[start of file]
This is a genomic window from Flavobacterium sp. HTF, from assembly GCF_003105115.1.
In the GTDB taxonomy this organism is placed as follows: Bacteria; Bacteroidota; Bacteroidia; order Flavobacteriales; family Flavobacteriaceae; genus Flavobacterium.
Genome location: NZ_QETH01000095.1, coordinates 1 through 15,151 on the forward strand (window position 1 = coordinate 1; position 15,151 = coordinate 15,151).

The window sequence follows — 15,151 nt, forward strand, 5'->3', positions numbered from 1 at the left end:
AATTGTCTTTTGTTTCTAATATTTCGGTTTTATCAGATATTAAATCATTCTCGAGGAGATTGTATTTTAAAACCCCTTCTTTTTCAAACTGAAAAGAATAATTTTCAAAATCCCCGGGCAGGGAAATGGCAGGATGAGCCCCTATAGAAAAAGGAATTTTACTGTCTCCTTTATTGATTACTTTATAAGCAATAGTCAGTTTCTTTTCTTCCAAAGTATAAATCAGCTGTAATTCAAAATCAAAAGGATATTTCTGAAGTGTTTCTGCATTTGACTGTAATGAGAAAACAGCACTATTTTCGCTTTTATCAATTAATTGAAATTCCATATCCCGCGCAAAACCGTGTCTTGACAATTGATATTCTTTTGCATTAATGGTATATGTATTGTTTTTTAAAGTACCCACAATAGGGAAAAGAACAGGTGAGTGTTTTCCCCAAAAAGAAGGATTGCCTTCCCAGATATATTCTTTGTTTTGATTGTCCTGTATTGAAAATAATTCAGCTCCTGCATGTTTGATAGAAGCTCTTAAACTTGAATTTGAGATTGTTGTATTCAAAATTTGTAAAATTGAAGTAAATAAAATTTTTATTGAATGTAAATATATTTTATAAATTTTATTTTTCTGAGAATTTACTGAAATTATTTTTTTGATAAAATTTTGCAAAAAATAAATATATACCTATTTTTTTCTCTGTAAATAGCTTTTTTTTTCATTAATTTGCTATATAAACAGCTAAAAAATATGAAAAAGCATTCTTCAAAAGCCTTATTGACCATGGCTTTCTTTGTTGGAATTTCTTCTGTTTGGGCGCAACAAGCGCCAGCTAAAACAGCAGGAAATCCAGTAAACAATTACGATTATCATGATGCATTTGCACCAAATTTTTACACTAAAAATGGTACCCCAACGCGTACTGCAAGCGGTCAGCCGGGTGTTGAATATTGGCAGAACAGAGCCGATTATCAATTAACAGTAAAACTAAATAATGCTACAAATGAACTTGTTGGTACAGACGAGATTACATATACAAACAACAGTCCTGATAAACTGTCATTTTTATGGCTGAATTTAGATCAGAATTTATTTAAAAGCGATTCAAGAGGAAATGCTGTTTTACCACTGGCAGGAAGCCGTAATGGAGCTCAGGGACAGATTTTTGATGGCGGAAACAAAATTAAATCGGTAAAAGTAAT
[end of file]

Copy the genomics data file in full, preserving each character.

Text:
This is a genomic window from Flavobacterium sp. HTF, from assembly GCF_003105115.1.
In the GTDB taxonomy this organism is placed as follows: Bacteria; Bacteroidota; Bacteroidia; order Flavobacteriales; family Flavobacteriaceae; genus Flavobacterium.
Genome location: NZ_QETH01000095.1, coordinates 1 through 15,151 on the forward strand (window position 1 = coordinate 1; position 15,151 = coordinate 15,151).

The window sequence follows — 15,151 nt, forward strand, 5'->3', positions numbered from 1 at the left end:
AATTGTCTTTTGTTTCTAATATTTCGGTTTTATCAGATATTAAATCATTCTCGAGGAGATTGTATTTTAAAACCCCTTCTTTTTCAAACTGAAAAGAATAATTTTCAAAATCCCCGGGCAGGGAAATGGCAGGATGAGCCCCTATAGAAAAAGGAATTTTACTGTCTCCTTTATTGATTACTTTATAAGCAATAGTCAGTTTCTTTTCTTCCAAAGTATAAATCAGCTGTAATTCAAAATCAAAAGGATATTTCTGAAGTGTTTCTGCATTTGACTGTAATGAGAAAACAGCACTATTTTCGCTTTTATCAATTAATTGAAATTCCATATCCCGCGCAAAACCGTGTCTTGACAATTGATATTCTTTTGCATTAATGGTATATGTATTGTTTTTTAAAGTACCCACAATAGGGAAAAGAACAGGTGAGTGTTTTCCCCAAAAAGAAGGATTGCCTTCCCAGATATATTCTTTGTTTTGATTGTCCTGTATTGAAAATAATTCAGCTCCTGCATGTTTGATAGAAGCTCTTAAACTTGAATTTGAGATTGTTGTATTCAAAATTTGTAAAATTGAAGTAAATAAAATTTTTATTGAATGTAAATATATTTTATAAATTTTATTTTTCTGAGAATTTACTGAAATTATTTTTTTGATAAAATTTTGCAAAAAATAAATATATACCTATTTTTTTCTCTGTAAATAGCTTTTTTTTTCATTAATTTGCTATATAAACAGCTAAAAAATATGAAAAAGCATTCTTCAAAAGCCTTATTGACCATGGCTTTCTTTGTTGGAATTTCTTCTGTTTGGGCGCAACAAGCGCCAGCTAAAACAGCAGGAAATCCAGTAAACAATTACGATTATCATGATGCATTTGCACCAAATTTTTACACTAAAAATGGTACCCCAACGCGTACTGCAAGCGGTCAGCCGGGTGTTGAATATTGGCAGAACAGAGCCGATTATCAATTAACAGTAAAACTAAATAATGCTACAAATGAACTTGTTGGTACAGACGAGATTACATATACAAACAACAGTCCTGATAAACTGTCATTTTTATGGCTGAATTTAGATCAGAATTTATTTAAAAGCGATTCAAGAGGAAATGCTGTTTTACCACTGGCAGGAAGCCGTAATGGAGCTCAGGGACAGATTTTTGATGGCGGAAACAAAATTAAATCGGTAAAAGTAAT